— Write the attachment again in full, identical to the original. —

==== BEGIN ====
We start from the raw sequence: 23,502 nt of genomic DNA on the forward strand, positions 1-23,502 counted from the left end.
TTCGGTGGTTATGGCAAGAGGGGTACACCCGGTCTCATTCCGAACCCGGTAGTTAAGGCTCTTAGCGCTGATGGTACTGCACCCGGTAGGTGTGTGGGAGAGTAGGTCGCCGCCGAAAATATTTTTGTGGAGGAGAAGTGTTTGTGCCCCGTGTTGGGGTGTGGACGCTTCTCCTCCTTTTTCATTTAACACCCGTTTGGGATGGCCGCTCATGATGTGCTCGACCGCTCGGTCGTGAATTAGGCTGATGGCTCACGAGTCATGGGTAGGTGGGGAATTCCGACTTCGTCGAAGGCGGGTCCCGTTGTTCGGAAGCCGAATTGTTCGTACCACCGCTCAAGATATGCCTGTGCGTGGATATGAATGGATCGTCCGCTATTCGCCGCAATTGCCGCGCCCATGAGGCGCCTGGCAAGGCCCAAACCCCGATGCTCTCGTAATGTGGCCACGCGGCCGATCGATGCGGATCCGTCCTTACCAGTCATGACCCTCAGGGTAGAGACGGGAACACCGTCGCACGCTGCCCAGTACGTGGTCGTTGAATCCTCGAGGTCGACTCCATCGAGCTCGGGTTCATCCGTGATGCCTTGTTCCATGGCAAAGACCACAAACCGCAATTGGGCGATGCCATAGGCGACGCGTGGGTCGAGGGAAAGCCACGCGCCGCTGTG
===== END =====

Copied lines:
We start from the raw sequence: 23,502 nt of genomic DNA on the forward strand, positions 1-23,502 counted from the left end.
TTCGGTGGTTATGGCAAGAGGGGTACACCCGGTCTCATTCCGAACCCGGTAGTTAAGGCTCTTAGCGCTGATGGTACTGCACCCGGTAGGTGTGTGGGAGAGTAGGTCGCCGCCGAAAATATTTTTGTGGAGGAGAAGTGTTTGTGCCCCGTGTTGGGGTGTGGACGCTTCTCCTCCTTTTTCATTTAACACCCGTTTGGGATGGCCGCTCATGATGTGCTCGACCGCTCGGTCGTGAATTAGGCTGATGGCTCACGAGTCATGGGTAGGTGGGGAATTCCGACTTCGTCGAAGGCGGGTCCCGTTGTTCGGAAGCCGAATTGTTCGTACCACCGCTCAAGATATGCCTGTGCGTGGATATGAATGGATCGTCCGCTATTCGCCGCAATTGCCGCGCCCATGAGGCGCCTGGCAAGGCCCAAACCCCGATGCTCTCGTAATGTGGCCACGCGGCCGATCGATGCGGATCCGTCCTTACCAGTCATGACCCTCAGGGTAGAGACGGGAACACCGTCGCACGCTGCCCAGTACGTGGTCGTTGAATCCTCGAGGTCGACTCCATCGAGCTCGGGTTCATCCGTGATGCCTTGTTCCATGGCAAAGACCACAAACCGCAATTGGGCGATGCCATAGGCGACGCGTGGGTCGAGGGAAAGCCACGCGCCGCTGTG